Ensuring the availability and sustainable management of water and sanitation for all by the year 2030 as envisioned by Sustainable Development Goal 6(SDG6) requires a holistic approach to eliminating all water access barriers that include distance, cost, infrastructure design and water related violence.
Water related conflicts and violence have been on the increase since 1900 and it is projected that due to acute water crisis to be faced by 2030, the world may begin experiencing inter-state and intra-state wars being fought over water. In Zimbabwe, fresh water scarcity is worsening due to population growth, worsening climate change effects, increasing water demand by commercial activities and poor water management strategies. This water scarcity is resulting in localized conflicts and violence over water resources both in rural and urban areas.
Nationally, as of the year 2020, an average of 7.4% rural households experienced violence at water points. Mashonaland Central (11.2%) had the highest prevalence of violence at water sources and Matabeleland South had the least (4.8%). Violence at water points was more prone in those areas where people spent more time queuing for water.This survey which targeted Bulawayo women and girls’ opinions on conflicts and violence at alternative water points in Bulawayo (Zimbabwe’s second largest city located in the dry region of Matabeleland) shows that water conflicts and violence is also a feature in urban communities during water shedding times.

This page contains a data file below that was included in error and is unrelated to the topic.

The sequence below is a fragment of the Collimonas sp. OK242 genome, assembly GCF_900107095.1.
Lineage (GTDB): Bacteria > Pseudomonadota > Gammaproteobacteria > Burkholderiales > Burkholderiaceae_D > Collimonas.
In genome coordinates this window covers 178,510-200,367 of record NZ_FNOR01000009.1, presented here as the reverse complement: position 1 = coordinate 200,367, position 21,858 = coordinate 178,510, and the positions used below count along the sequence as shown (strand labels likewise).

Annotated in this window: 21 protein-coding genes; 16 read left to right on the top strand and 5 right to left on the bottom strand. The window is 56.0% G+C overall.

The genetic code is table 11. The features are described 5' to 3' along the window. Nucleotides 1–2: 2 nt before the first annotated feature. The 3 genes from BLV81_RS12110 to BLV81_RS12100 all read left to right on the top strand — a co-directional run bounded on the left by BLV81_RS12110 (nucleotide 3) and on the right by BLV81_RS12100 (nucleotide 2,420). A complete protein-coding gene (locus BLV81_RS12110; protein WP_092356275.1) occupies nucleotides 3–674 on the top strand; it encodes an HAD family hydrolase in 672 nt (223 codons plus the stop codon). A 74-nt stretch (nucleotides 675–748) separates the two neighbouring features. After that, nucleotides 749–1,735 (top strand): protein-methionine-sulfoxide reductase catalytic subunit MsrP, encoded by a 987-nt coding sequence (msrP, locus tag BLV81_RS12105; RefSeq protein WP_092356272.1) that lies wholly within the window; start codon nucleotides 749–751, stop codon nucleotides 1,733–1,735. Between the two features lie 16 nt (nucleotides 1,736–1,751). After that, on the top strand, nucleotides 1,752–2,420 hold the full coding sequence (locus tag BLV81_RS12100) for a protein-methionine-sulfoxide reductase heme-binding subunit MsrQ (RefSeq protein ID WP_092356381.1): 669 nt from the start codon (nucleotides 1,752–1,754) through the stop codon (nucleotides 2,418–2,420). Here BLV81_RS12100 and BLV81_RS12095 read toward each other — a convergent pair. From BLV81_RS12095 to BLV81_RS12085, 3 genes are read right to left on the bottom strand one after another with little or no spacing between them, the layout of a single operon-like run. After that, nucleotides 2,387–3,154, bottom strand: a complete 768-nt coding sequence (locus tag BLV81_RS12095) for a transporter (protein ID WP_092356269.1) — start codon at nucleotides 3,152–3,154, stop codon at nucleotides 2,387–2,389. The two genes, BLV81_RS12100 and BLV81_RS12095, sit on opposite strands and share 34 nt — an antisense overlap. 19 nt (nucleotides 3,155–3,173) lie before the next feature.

According to the survey results most females are facing conflicts/violence at alternative water points with 73% having experienced insults, 66% pushing/shoving, 23% fights and 15% threats. The major perpetrators of conflict/violence being youths (young males 92% and young females 56%. The people who were the major victims were children (98%), young females (43%) and adult females (36%). It is therefore critical for stakeholders in Bulawayo in particular and Zimbabwe in general to formulate gender inclusive strategies of ensuring access to clean and safe potable water by all. These strategies should be informed by consultations of women and girls since in Zimbabwe they are the major collectors of water for domestic purposes. Having gender inclusive access to water strategies during water stress times will therefore eliminate all forms of gender based violence at urban alternative water points such as boreholes, wells, water kiosks and water bowser queues.
Read the full report here(3MB PDF)
Source: Matabeleland Institute of Human Rights